How to tame the negative-self talk

Self-compassion is the ability to be kind with the stream of negative thoughts and emotions that we experience. Most of us have thoughts like, “I’m not good enough.”, “I am a failure.”, “I am a bad person”, which lead to feeling tensed, irritated, defensive and stressed.

If you are like me, you may want to be grounded in a relaxed and joyful state of being. But how can we make the transition from a “stressed most of the time” state to a “relaxed and enthusiastic” state? Self-compassion can create the bridge between these two states.

How could self-compassion become a habit of the mind? 

I have practiced short self-compassion meditations on and off, for 2 years now. For me, being self-compassionate is about allowing myself to feel bad when things seem to fall apart. How do I do that?

1. By accepting that my ego wants me to survive and succeed. As a result, it doesn’t like it when there is some evidence pointing in the direction of failure.
2. By reminding myself that my ego is like a little child that needs patience until the day when it grows old enough to understand that the way it perceives the experiences does not reflect the ultimate truth.

Take this example: you are working on a project you care about. At one point, your boss or a colleague gives you negative feedback about your work. Self-compassion comes in to soothe the “I feel like a failure” thinking. By paying close attention to how the negative thoughts are taking form in your mind, you can learn to reformulate them so that you create a shift from negative thinking to constructive thinking.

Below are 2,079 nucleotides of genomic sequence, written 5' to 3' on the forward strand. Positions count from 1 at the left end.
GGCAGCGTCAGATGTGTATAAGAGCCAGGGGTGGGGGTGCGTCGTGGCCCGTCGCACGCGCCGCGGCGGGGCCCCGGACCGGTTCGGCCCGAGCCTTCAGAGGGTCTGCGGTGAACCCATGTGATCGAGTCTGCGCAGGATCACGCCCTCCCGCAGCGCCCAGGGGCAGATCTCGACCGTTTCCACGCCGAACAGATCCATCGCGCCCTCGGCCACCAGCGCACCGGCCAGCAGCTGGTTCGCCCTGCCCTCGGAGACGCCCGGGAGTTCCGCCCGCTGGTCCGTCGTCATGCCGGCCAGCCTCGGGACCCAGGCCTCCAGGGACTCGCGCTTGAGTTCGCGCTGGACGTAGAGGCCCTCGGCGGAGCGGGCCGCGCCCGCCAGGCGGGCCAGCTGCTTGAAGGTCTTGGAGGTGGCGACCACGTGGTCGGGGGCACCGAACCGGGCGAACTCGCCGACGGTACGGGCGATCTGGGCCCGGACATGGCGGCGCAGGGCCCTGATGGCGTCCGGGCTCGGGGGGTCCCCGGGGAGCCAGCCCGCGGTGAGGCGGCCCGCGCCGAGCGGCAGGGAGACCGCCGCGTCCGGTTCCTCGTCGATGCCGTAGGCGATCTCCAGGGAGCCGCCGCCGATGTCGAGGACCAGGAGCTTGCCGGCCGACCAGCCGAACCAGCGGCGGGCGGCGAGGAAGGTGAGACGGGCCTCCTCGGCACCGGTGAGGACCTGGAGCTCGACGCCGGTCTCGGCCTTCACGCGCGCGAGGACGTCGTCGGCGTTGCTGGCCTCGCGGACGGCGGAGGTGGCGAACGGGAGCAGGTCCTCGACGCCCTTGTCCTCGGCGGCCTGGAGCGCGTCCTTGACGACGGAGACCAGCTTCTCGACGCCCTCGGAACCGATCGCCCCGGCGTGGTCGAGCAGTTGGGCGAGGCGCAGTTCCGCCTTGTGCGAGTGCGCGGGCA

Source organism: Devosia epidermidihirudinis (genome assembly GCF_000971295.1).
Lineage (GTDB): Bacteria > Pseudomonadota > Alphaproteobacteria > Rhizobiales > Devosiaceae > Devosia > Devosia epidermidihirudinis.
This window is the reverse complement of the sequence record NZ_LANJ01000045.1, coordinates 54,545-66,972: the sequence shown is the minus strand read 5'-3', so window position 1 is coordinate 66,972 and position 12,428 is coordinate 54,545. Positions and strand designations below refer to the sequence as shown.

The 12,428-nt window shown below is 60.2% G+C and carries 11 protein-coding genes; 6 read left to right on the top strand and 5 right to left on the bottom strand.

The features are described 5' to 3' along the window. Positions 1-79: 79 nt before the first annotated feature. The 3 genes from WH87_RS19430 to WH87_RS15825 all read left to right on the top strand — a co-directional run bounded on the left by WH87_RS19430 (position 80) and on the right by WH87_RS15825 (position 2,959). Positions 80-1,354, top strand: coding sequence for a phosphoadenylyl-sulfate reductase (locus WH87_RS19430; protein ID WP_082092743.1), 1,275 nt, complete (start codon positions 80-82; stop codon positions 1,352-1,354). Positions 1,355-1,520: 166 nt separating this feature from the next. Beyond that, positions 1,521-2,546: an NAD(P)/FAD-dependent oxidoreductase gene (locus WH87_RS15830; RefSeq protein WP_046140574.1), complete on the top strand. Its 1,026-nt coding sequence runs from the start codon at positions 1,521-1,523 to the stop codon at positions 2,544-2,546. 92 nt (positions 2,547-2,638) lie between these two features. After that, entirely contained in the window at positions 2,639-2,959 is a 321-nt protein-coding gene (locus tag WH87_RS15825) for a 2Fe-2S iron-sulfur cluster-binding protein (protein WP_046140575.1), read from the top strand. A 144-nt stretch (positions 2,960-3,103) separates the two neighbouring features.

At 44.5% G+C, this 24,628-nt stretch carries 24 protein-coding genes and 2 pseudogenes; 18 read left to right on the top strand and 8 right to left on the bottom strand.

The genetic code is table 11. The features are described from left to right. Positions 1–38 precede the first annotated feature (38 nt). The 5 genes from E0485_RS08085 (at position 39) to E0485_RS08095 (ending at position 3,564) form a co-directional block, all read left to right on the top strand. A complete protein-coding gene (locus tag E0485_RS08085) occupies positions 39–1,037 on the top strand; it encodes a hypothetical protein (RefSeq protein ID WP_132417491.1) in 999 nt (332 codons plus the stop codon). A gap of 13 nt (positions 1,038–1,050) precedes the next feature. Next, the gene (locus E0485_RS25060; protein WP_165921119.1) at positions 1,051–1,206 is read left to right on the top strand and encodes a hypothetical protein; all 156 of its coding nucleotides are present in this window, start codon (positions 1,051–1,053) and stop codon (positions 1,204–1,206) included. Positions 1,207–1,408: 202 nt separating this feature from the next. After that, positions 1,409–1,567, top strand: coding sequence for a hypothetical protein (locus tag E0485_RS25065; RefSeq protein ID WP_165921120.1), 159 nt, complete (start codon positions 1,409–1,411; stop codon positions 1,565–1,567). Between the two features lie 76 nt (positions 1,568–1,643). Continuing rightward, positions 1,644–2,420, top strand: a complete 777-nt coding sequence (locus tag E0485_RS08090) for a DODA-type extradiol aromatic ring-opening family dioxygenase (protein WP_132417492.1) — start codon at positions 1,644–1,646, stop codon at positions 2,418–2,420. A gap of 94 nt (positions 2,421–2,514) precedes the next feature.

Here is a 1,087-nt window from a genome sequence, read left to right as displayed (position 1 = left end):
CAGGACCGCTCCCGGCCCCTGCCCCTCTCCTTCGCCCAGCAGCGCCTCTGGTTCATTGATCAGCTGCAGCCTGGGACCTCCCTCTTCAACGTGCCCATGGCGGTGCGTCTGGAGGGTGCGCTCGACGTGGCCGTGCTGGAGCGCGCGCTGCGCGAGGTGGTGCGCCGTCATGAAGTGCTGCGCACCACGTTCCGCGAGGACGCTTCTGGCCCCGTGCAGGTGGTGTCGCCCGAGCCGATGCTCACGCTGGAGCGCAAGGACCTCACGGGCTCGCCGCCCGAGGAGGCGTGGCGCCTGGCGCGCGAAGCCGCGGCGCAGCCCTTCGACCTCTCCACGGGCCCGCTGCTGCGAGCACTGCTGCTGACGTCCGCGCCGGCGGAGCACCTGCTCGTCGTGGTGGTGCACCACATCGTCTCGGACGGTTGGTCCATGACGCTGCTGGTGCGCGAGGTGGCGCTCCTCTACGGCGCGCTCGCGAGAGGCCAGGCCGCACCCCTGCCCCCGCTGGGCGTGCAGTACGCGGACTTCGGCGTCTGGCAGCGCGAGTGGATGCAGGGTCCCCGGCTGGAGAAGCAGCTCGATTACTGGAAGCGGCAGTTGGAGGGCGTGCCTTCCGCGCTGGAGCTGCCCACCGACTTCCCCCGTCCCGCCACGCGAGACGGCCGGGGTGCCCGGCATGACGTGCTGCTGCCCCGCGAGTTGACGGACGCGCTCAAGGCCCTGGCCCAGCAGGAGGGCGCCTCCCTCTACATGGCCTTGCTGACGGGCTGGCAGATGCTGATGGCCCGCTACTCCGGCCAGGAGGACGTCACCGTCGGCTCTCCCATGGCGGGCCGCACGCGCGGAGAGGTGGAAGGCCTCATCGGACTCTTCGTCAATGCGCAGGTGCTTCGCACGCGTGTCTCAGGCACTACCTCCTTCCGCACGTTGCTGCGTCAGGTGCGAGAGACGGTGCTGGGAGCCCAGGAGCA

Instead of thinking, “I feel like a failure now.”, you can overwrite that thought with “Now I can see the work I have done from my boss’s perspective.” This is the tipping point when we can take some distance from the bad feelings, from taking personally the perceived critique to “There are different opinions on my work.”

Everyone has an ego who wants them to succeed and an unique way of perceiving. Let’s be compassionate with all the suffering that results when 2 or more perceptions seem to collide.